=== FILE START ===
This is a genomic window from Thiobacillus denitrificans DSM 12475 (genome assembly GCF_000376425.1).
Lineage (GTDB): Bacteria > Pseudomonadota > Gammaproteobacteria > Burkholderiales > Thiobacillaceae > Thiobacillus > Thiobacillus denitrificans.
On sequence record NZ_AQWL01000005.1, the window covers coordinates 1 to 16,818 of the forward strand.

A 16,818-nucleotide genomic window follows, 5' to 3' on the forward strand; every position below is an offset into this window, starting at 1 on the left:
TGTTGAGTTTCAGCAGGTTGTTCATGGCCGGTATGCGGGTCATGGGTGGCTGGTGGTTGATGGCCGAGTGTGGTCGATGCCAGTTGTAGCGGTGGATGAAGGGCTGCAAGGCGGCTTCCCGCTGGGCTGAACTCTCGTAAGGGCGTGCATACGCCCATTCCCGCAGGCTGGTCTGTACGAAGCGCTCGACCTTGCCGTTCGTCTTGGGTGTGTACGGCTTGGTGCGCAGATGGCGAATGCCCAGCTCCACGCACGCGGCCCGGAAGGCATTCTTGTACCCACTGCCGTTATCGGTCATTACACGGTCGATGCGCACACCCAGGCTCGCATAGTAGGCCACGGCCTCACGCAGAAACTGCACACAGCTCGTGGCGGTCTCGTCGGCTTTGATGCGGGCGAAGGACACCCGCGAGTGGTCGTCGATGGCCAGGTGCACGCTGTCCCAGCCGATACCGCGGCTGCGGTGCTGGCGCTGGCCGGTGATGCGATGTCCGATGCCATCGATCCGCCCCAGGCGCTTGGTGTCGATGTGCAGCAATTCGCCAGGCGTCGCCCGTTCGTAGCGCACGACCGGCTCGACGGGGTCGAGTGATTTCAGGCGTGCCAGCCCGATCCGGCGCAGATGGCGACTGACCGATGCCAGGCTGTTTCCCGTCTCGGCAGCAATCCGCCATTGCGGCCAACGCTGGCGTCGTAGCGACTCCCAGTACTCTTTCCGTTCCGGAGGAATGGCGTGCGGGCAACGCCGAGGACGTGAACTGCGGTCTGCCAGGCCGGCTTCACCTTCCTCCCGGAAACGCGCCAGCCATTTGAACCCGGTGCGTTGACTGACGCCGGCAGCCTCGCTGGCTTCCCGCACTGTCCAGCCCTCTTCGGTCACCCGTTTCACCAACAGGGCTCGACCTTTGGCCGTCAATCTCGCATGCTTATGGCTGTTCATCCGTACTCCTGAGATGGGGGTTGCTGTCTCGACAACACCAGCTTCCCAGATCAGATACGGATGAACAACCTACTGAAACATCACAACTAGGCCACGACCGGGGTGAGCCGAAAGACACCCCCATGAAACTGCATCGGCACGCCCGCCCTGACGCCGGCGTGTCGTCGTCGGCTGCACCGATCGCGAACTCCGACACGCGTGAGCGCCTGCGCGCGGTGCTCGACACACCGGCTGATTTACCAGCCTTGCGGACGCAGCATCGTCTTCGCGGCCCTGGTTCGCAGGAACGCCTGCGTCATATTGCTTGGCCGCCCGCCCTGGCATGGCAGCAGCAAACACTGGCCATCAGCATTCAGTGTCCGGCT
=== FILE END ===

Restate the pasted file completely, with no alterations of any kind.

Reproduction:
This is a genomic window from Thiobacillus denitrificans DSM 12475 (genome assembly GCF_000376425.1).
Lineage (GTDB): Bacteria > Pseudomonadota > Gammaproteobacteria > Burkholderiales > Thiobacillaceae > Thiobacillus > Thiobacillus denitrificans.
On sequence record NZ_AQWL01000005.1, the window covers coordinates 1 to 16,818 of the forward strand.

A 16,818-nucleotide genomic window follows, 5' to 3' on the forward strand; every position below is an offset into this window, starting at 1 on the left:
TGTTGAGTTTCAGCAGGTTGTTCATGGCCGGTATGCGGGTCATGGGTGGCTGGTGGTTGATGGCCGAGTGTGGTCGATGCCAGTTGTAGCGGTGGATGAAGGGCTGCAAGGCGGCTTCCCGCTGGGCTGAACTCTCGTAAGGGCGTGCATACGCCCATTCCCGCAGGCTGGTCTGTACGAAGCGCTCGACCTTGCCGTTCGTCTTGGGTGTGTACGGCTTGGTGCGCAGATGGCGAATGCCCAGCTCCACGCACGCGGCCCGGAAGGCATTCTTGTACCCACTGCCGTTATCGGTCATTACACGGTCGATGCGCACACCCAGGCTCGCATAGTAGGCCACGGCCTCACGCAGAAACTGCACACAGCTCGTGGCGGTCTCGTCGGCTTTGATGCGGGCGAAGGACACCCGCGAGTGGTCGTCGATGGCCAGGTGCACGCTGTCCCAGCCGATACCGCGGCTGCGGTGCTGGCGCTGGCCGGTGATGCGATGTCCGATGCCATCGATCCGCCCCAGGCGCTTGGTGTCGATGTGCAGCAATTCGCCAGGCGTCGCCCGTTCGTAGCGCACGACCGGCTCGACGGGGTCGAGTGATTTCAGGCGTGCCAGCCCGATCCGGCGCAGATGGCGACTGACCGATGCCAGGCTGTTTCCCGTCTCGGCAGCAATCCGCCATTGCGGCCAACGCTGGCGTCGTAGCGACTCCCAGTACTCTTTCCGTTCCGGAGGAATGGCGTGCGGGCAACGCCGAGGACGTGAACTGCGGTCTGCCAGGCCGGCTTCACCTTCCTCCCGGAAACGCGCCAGCCATTTGAACCCGGTGCGTTGACTGACGCCGGCAGCCTCGCTGGCTTCCCGCACTGTCCAGCCCTCTTCGGTCACCCGTTTCACCAACAGGGCTCGACCTTTGGCCGTCAATCTCGCATGCTTATGGCTGTTCATCCGTACTCCTGAGATGGGGGTTGCTGTCTCGACAACACCAGCTTCCCAGATCAGATACGGATGAACAACCTACTGAAACATCACAACTAGGCCACGACCGGGGTGAGCCGAAAGACACCCCCATGAAACTGCATCGGCACGCCCGCCCTGACGCCGGCGTGTCGTCGTCGGCTGCACCGATCGCGAACTCCGACACGCGTGAGCGCCTGCGCGCGGTGCTCGACACACCGGCTGATTTACCAGCCTTGCGGACGCAGCATCGTCTTCGCGGCCCTGGTTCGCAGGAACGCCTGCGTCATATTGCTTGGCCGCCCGCCCTGGCATGGCAGCAGCAAACACTGGCCATCAGCATTCAGTGTCCGGCT